4 Menstrual cycle Disorder
The onset of puberty in females specifically ushers in menstruation. It prepares a woman for the reproductive stage. The absence of menses could be an indicator of pregnancy or disease. Most women do experience some disorders at the onset or during menstruation. Most of these disorders are normal while others are not.
Menstruation can also be called menses. It is known as a shedding of the lining of a woman’s uterus. This blood escapes from the uterus through the cervix and out of the body through the vagina. A menstrual cycle spans twenty-one days to thirty-five days. An average cycle spans twenty-eight days.
The following are disorders that women experience in regard to the menstrual cycle.
1. Mittelschmerz: This is the feeling of slight pains in the lower abdomen usually at one side. It occurs on ovulation date or near ovulation date. This pain occurs especially when the right side of the ovary is involved. There is no treatment for it as it occurs occasionally.
2. Premenstrual Syndrome (PMS): These are symptoms that a woman feels four to five days prior to menses. They usually disappear on the second or first day of menstruation. Premenstrual syndrome varies in women and also varies as each cycle begins. Its causes over the years have not been identified. Premenstrual Symptoms are grouped into physical and behavioural/psychological symptoms.
a.Physical symptoms include heaviness of the abdomen, breast tenderness, increase in breast size, weight gain, insomnia (lack of sleep), headache, pains in the breast, backache, and waist pain.
b. Behavioural/Psychological Symptoms include depression, nervousness, mood swing, crying, anger, confusion, inability to function well at the workplace, and withdrawal from social activities.
Dealing with Premenstrual syndrome
a. Women who experience premenstrual syndrome are encouraged to expect these physical and behavioural/psychological symptoms every month.
b. Women should always write or chart PMS as it comes. This will help them understand their body and set up strategies to cope with PMS.
c. She should discuss PMS for that month with spouse/partner and family members to gain an understanding of her changes.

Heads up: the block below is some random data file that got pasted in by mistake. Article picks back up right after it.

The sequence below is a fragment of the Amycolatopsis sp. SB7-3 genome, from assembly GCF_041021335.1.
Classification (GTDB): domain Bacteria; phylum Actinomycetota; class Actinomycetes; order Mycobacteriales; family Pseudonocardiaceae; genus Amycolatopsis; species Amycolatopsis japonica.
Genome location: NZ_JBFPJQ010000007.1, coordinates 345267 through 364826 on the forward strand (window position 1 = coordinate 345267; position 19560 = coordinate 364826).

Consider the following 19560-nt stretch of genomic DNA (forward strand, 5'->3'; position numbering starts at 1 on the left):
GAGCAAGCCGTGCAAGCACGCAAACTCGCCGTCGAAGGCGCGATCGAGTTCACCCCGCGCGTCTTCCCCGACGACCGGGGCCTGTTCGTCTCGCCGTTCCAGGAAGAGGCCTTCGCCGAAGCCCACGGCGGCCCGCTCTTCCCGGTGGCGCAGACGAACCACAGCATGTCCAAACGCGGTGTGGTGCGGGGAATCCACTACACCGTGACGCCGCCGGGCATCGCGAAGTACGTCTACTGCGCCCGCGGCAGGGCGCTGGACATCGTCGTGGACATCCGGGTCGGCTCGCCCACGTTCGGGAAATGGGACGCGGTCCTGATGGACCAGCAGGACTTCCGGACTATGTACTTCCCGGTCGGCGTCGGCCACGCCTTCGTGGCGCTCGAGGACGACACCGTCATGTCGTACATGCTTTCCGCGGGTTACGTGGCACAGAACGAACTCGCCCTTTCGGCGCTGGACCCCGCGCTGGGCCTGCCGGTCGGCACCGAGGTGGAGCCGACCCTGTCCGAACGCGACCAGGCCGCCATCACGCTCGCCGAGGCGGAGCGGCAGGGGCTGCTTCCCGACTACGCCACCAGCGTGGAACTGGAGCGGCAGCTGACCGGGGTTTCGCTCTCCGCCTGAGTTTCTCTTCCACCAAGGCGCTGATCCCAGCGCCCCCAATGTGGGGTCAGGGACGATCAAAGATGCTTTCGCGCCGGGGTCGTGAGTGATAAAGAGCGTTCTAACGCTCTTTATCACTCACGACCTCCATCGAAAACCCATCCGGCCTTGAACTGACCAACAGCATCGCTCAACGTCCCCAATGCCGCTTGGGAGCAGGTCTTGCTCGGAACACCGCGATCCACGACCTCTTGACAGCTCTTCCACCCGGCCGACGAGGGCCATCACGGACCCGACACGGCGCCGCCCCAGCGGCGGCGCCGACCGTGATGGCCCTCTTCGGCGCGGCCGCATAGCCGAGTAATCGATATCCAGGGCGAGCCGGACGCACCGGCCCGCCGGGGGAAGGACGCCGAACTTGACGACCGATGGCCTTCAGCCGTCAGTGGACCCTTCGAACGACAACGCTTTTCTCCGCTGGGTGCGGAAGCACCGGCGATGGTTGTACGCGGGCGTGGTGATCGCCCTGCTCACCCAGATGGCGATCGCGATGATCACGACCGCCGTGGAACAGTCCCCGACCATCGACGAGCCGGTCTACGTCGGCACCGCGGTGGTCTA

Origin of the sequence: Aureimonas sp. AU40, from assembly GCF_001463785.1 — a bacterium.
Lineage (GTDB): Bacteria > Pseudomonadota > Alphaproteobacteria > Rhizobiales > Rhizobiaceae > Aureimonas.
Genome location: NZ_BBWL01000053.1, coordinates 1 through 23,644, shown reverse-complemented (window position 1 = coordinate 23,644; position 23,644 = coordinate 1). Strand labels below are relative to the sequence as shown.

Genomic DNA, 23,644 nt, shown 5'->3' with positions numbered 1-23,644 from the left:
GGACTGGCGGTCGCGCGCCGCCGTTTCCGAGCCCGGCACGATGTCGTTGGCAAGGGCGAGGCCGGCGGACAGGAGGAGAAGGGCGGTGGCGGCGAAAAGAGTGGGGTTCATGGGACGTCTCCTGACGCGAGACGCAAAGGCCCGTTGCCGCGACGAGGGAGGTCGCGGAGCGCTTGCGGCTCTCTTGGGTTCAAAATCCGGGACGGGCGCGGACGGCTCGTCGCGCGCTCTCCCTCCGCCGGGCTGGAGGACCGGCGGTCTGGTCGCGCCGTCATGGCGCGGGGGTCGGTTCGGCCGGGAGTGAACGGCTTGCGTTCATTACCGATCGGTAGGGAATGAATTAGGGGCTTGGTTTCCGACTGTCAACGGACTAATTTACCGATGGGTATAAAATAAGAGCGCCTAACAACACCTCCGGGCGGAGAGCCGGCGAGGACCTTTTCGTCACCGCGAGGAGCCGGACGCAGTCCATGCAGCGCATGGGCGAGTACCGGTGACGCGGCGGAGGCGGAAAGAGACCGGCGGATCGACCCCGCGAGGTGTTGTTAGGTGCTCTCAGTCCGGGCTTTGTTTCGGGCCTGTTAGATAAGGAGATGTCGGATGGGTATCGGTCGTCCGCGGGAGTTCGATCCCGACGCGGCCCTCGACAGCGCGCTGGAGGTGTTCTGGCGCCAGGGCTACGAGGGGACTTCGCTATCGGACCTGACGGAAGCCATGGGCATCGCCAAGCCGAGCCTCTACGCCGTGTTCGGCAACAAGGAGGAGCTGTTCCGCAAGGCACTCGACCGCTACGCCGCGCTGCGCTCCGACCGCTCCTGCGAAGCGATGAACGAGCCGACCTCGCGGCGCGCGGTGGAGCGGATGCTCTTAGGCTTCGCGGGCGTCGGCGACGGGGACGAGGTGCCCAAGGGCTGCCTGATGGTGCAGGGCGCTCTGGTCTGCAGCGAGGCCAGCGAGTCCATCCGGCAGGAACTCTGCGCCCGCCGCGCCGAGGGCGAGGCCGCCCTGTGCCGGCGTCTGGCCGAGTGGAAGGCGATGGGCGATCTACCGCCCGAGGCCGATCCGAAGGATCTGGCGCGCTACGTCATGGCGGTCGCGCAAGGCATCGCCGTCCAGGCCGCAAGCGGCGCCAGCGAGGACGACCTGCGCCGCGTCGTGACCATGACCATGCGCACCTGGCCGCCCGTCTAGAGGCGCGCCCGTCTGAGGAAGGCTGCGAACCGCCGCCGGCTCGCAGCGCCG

d. PMS may affect a woman’s interpersonal relationship negatively. The woman should reduce stressful work at this time.
e. Nutritious diet like fruits, vegetables and enough water should be taken during this period. It is also advisable to reduce the intake of sugary food, and fatty food and increase exercise before menstruation.
f. Partner and spouse are encouraged to give support who need assistance. Ibuprofen can be taken to relieve the backache and headache.
Dysmenorrhea is known as the pain experienced during menstruation. There are two major types of dysmenorrhea: primary dysmenorrhea and secondary dysmenorrhea.
a. Primary dysmenorrhea: This is pains that sets in as menstruation begins and the pains last for the first twenty-four hours. In most women, the pain ends around 25 years, and after giving birth to a child. Primary dysmenorrhea comes with cramps, fever, vomiting and a nauseatic feeling. Research has it that the excretion of prostaglandins in excess causes the painful contraction of the uterus. Pain relievers like ibuprofen should be taken to ease the pain.
b. Secondary dysmenorrhea: This is extreme and constant pain that a woman may experience two days before menstruation begins. It continues after the first day and continues till the period ends. Pains extend from the abdomen to the thighs. It is a clear symptom of a disease. In this case, medical personnel should be consulted.
4. Irregular Bleeding Pattern: This covers amenorrhea and menorrhagia
Amenorrhea: This is the cessation or absence of a period. It is considered primary when a child (girl) above 15 or 16 years does not menstruate but has shown other signs of puberty. This might be caused by some genetic factors, body makeup, and abnormalities in body development. A doctor (gynaecologist) should be met for proper examination and treatment.
It is also considered secondary amenorrhea if menses cease for a period of 3-6 months after several years of the normal menstrual cycle. It can be caused by pregnancy, too much exercise, stress, poor eating habit, and emotional upset.
Note: Female athletes experience secondary amenorrhea. In this case, a doctor should be consulted.
Menorrhagia: This is excessive bleeding or blood flow during menstrual flow. It can be caused by a growth in the uterus or hormonal balance. It could be a symptom of fibroid cancer or gynaecological problems. It leads to anaemia. It is caused by a dysfunction in the endocrine hormone.
Conclusion: The attention of a gynaecologist should be needed in a severe case of irregular bleeding pattern and severe pains.